University of Maryland CERSI
Thursday, April 13, 2017
Monica McArthur, MD, PhD
Department of Pediatrics
Member, Center for Vaccine Development and
Institute for Global Health
University of Maryland School of Medicine
About the Presentation
Zika virus is a rapidly emerging infectious disease of great public health importance. Although infections are frequently asymptomatic or mildly symptomatic, associations with severe neurologic complications in infants born to mothers infected with Zika virus during pregnancy as well as neurologic complications in adults (e.g., Guillan Barre Syndrome) have made Zika virus a high priority pathogen. At the time of the lecture, there were no licensed vaccines or therapeutics against Zika virus; however, there were numerous vaccine candidates in development. The anti-Zika virus vaccine candidates in the pipeline as well as ongoing efforts to identify therapeutics effective against this pathogen were discussed.
About the Presenter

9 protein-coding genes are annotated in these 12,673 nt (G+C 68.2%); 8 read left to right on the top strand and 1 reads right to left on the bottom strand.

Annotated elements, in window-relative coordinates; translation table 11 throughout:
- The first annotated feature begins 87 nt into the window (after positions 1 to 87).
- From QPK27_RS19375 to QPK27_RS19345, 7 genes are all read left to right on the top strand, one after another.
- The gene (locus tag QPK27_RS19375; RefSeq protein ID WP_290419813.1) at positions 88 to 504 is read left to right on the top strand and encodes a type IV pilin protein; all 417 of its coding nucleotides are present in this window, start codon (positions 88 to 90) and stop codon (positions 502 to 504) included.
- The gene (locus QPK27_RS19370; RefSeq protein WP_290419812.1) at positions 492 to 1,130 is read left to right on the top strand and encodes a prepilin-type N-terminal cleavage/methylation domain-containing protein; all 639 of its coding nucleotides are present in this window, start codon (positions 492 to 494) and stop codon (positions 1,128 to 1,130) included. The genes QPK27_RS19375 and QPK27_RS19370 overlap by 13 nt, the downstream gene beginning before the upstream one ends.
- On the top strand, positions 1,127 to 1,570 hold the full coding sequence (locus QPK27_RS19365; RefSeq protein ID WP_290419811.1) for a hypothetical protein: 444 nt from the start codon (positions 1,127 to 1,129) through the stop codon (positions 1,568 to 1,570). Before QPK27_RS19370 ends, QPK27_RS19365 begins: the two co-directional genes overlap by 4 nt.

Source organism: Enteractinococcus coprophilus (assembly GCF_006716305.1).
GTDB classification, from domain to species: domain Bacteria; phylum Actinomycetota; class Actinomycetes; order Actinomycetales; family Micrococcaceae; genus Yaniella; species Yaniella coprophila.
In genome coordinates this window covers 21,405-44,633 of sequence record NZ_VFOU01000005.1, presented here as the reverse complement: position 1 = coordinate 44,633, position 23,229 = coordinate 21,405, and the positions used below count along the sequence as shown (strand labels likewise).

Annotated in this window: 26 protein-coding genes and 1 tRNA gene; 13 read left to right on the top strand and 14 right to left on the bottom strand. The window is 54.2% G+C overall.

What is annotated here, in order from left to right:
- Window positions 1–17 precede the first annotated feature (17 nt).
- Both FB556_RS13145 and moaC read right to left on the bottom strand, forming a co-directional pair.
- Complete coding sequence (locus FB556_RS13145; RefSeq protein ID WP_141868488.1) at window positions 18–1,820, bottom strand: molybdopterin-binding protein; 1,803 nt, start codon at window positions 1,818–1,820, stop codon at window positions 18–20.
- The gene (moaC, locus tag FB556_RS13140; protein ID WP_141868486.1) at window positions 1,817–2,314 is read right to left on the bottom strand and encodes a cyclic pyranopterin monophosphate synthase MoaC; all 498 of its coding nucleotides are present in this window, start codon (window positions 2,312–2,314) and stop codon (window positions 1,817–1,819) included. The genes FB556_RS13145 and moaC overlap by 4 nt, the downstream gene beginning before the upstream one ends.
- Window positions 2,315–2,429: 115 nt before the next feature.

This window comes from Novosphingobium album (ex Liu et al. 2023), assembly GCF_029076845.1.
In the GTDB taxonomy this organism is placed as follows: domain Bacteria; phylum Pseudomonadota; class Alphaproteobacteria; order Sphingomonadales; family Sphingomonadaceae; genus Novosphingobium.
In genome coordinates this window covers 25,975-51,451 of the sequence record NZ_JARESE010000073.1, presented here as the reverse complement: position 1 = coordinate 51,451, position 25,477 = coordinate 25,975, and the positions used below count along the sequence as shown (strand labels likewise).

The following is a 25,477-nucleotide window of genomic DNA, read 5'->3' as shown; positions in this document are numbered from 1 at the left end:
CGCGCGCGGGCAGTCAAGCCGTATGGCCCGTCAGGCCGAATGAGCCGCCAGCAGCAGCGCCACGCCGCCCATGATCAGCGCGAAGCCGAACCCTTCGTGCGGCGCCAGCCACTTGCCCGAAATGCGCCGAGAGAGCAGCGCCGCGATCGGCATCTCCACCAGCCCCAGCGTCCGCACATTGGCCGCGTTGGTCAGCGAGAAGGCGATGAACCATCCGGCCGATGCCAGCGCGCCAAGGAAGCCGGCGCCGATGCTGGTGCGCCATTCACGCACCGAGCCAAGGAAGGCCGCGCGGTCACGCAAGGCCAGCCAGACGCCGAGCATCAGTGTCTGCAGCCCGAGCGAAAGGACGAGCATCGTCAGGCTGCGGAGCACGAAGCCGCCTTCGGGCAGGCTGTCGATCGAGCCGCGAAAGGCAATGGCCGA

Monica McArthur, MD, PhD is an Assistant Professor in the Department of Pediatrics, Division of Infectious Diseases and Tropical Pediatrics and a member of the Institute for Global Health and the Center for Vaccine Development at the University of Maryland School of Medicine. Dr. McArthur received her MD and PhD degrees from the University of Texas Medical Branch in Galveston, where her research work was focused on identifying determinants of flaviviral virulence. She subsequently completed residency in pediatrics, also at the University of Texas Medical Branch. In 2009, she moved to the University of Maryland School of Medicine where she completed a clinical fellowship in Pediatric Infectious Diseases and post-doctoral fellowship in human immunology. She joined the faculty at the University of Maryland School of Medicine in 2013. She is currently the site Principal Investigator for a Zika DNA vaccine trial being performed at the Center for Vaccine Development in collaboration with the National Institutes of Allergy and Infectious Diseases. Additionally, she is a flavivirologist and human immunologist involved in multiple projects investigating T cell responses following infection with or vaccination against flaviviral infections, including Zika virus.